Reading William Shakespeare in high school is a memory most of us share and one that some of us may not want to remember. Public school systems teach Shakespeare because one, for many people he exemplifies the very essence of creative writing, and for two, some knowledge of Shakespeare, no matter how superficial, is an expected asset of any educated person. But many people’s exposure to Shakespeare ends during high school, or perhaps college, depending on one’s courses. However, Shakespeare can be expertly studied on one’s own, given the right resources. New editions of Shakespeare's plays seem to be published every day; finding the right one(s) can be tiresome, especially for someone just looking to break into the bard’s antiquated world. Here we’ll look at my favorite editions and ancillary texts that can give a casual reader a deep understanding of Shakespeare’s oeuvre.
As far as the texts of the plays themselves go, one can choose between an all-inclusive single volume text such as The Norton Shakespeare or the Oxford Shakespeare, or single play editions such as the Folger Shakespeare Library Series or the Norton Critical Editions. For the beginner, a single play edition might be more practical and less intimidating. A reader can read the play and if they decide to continue their Shakespeare studies pick up another one. However, the single volume works editions have the advantage of typically being cheaper (than buying all the individual plays) and of containing introductions, play summaries and contexts, and excellent footnotes. The disadvantage is hefting a giant multi-thousand page book around! For those serious about studying Shakespeare, a combination of the two is recommended.
The Norton Shakespeare has always been my favorite all-in-one edition. It has excellent annotations and introductions and is very legible (actually a rather large problem in many Shakespeare complete works editions, be sure to actually see the book you are thinking about getting in person to make sure the text isn’t too small or awkwardly divided into multiple columns per page.) The downside of the Norton is that the book is very large and the pages are very thin. Weighing in at almost 3,500 pages, the Norton Shakespeare is no small matter to carry around and can sometimes be awkward to hold. However, its academic cred is very esteemed. For instance, it contains multiple versions of King Lear (which was alternately a tragedy and a history) that the reader can compare and contrast. The Norton edition also focuses heavily on the source from which the text of the play is drawn. Getting into folios, prints, and so forth can be tedious, but it is interesting to know the history of the text and just how accurate modern editions are to the original.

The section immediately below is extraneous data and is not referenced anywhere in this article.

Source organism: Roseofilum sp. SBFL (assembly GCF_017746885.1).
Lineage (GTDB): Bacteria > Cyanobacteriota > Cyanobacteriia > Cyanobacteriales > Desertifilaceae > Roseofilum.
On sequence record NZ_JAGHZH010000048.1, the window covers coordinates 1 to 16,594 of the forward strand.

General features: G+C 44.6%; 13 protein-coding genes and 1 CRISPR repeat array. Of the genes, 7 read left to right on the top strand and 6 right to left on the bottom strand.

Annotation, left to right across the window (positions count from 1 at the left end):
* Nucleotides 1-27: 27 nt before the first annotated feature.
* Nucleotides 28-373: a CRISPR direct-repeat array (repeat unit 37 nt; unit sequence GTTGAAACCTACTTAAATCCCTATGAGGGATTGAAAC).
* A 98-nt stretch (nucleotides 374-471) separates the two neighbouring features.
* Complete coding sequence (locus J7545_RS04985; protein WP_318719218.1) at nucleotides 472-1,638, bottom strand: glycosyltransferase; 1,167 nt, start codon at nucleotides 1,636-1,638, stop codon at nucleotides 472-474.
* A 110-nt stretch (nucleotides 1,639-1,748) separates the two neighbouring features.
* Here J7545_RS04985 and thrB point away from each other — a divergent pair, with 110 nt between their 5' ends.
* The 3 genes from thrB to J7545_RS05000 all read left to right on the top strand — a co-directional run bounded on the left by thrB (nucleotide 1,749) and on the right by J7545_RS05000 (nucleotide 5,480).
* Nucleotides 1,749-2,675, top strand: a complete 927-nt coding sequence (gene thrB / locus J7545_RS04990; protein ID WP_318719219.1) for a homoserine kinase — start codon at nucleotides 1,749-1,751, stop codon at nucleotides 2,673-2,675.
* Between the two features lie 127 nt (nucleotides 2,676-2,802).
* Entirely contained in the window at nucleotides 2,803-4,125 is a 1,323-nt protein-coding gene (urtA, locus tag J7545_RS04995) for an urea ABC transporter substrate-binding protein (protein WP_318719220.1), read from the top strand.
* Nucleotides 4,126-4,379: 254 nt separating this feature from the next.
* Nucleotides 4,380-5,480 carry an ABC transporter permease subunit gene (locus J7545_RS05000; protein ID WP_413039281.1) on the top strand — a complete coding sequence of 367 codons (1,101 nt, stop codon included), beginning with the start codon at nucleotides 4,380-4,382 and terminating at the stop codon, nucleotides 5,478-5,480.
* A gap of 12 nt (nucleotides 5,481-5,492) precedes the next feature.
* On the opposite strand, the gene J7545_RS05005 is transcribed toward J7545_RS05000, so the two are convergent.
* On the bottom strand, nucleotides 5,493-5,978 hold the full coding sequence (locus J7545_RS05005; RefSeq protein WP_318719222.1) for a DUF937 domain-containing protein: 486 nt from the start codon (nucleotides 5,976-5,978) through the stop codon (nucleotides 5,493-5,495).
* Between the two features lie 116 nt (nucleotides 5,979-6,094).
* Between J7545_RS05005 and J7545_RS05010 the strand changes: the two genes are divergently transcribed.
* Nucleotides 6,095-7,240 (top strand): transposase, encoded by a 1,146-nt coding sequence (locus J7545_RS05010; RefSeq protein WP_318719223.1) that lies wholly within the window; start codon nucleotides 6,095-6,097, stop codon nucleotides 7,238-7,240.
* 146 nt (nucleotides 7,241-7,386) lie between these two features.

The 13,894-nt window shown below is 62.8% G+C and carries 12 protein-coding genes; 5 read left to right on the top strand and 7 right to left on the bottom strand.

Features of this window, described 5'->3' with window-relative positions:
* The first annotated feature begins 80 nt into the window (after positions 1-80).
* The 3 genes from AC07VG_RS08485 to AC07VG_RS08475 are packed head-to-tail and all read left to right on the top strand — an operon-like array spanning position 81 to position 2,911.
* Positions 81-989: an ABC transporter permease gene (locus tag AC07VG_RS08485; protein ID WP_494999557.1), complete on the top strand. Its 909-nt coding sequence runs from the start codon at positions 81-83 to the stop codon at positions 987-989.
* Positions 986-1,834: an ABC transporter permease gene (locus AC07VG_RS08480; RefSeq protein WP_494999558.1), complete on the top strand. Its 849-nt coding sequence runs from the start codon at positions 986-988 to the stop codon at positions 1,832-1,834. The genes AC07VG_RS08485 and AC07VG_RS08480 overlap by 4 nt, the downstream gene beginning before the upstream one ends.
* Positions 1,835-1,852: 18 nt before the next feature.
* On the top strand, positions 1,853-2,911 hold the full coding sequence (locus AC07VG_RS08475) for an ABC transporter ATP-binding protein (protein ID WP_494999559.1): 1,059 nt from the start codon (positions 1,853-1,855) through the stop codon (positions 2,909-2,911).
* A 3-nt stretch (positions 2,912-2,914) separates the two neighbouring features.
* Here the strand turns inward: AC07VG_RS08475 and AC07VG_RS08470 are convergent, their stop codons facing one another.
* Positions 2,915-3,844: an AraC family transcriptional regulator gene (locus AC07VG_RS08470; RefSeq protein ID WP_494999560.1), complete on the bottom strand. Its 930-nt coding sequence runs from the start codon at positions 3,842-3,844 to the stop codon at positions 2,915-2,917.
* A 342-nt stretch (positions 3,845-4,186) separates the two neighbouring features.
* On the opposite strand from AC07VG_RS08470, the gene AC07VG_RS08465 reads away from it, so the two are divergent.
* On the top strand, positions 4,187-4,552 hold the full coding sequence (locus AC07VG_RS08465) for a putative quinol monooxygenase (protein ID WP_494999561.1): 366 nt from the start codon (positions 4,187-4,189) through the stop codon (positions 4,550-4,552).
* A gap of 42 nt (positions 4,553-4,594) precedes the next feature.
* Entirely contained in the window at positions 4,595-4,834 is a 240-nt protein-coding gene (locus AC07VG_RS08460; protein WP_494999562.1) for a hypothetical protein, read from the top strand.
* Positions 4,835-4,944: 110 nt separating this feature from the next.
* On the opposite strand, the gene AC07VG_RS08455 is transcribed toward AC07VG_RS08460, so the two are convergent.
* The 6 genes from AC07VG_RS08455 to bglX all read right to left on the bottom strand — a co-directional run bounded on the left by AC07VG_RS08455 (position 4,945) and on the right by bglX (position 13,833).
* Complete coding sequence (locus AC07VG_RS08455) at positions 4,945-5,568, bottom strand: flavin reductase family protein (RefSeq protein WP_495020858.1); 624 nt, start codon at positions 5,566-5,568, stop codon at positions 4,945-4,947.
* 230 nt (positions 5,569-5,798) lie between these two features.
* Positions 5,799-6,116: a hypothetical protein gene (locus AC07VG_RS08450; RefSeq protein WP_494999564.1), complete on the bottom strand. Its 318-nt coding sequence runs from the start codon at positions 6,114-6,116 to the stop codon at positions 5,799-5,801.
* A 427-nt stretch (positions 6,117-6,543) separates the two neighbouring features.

Carrying around the Norton Shakespeare could cause one some major aches and pains, which is one reason why also having single play editions can be useful. The hands down winners for me are the Norton Critical Editions. These books, in addition to a very sharp text of the play with copious annotations, contain some hundreds of pages of contexts, sources, influences, and criticism. Norton still has a way to go before all of Shakespeare’s plays are available in these editions, Antony and Cleopatra is next on the slate, due to be released in mid-January.
The ancillary materials here are key in obtaining a serious knowledge not only of Shakespeare, but of how he fits into our modern world. Each Norton Critical Edition offers an introduction to the type of literary criticism and psychological influence that each play has generated since its publication. In addition, each volume provides a comprehensive bibliography for those readers interested in delving even deeper into any specific play. For instance, in Norton’s Hamlet one can find essays by A.C. Bradley, whose Shakespearean Tragedy is a seminal critical text, and G. Wilson Knight, whose Wheel of Fire served as one of the foundations of modern Shakespearean criticism. Just getting a taste of these books can drive the reader further down the path of Shakespeare studies and lead to exploring other works of Shakespeare criticism, such as Victor Kiernan’s excellent Eight Tragedies of Shakespeare which explores the plays from a Marxist perspective, or George Bernard Shaw’s Shaw on Shakespeare, where Shaw simultaneously praises and viciously criticizes Shakespeare and his modern acclaim.
The crucial difference between the Norton Critical Editions and other single play Shakespeare texts is that almost all of the other editions are marketed towards high school students and therefore do not offer the depth of serious insight that an older, motivated reader might require. Shakespeare’s language can be a little difficult to get into (though once one finds the rhythm, it becomes as natural as modern texts) and these editions may clarify obsolete words and point out the many instances of Shakespeare’s clever wordplay, but rarely will they scratch beneath the surface.
The clarity with which Shakespeare explores the human mind, passions, and soul is the reason his work and his name remain so popular even today. Critically analyzing the plays and exactly what they are saying or asking about the human condition is the task of any careful reader. Finding the edition that gives the reader the most and best resources with which to perform this task is the first step down that road. A solid understanding of Shakespeare’s plays, coupled with one’s individual critical thought about the themes therein not only makes one an erudite party-goer, but improves one as a human being, because to study Shakespeare is to study the essence of humanity and therefore one’s self.
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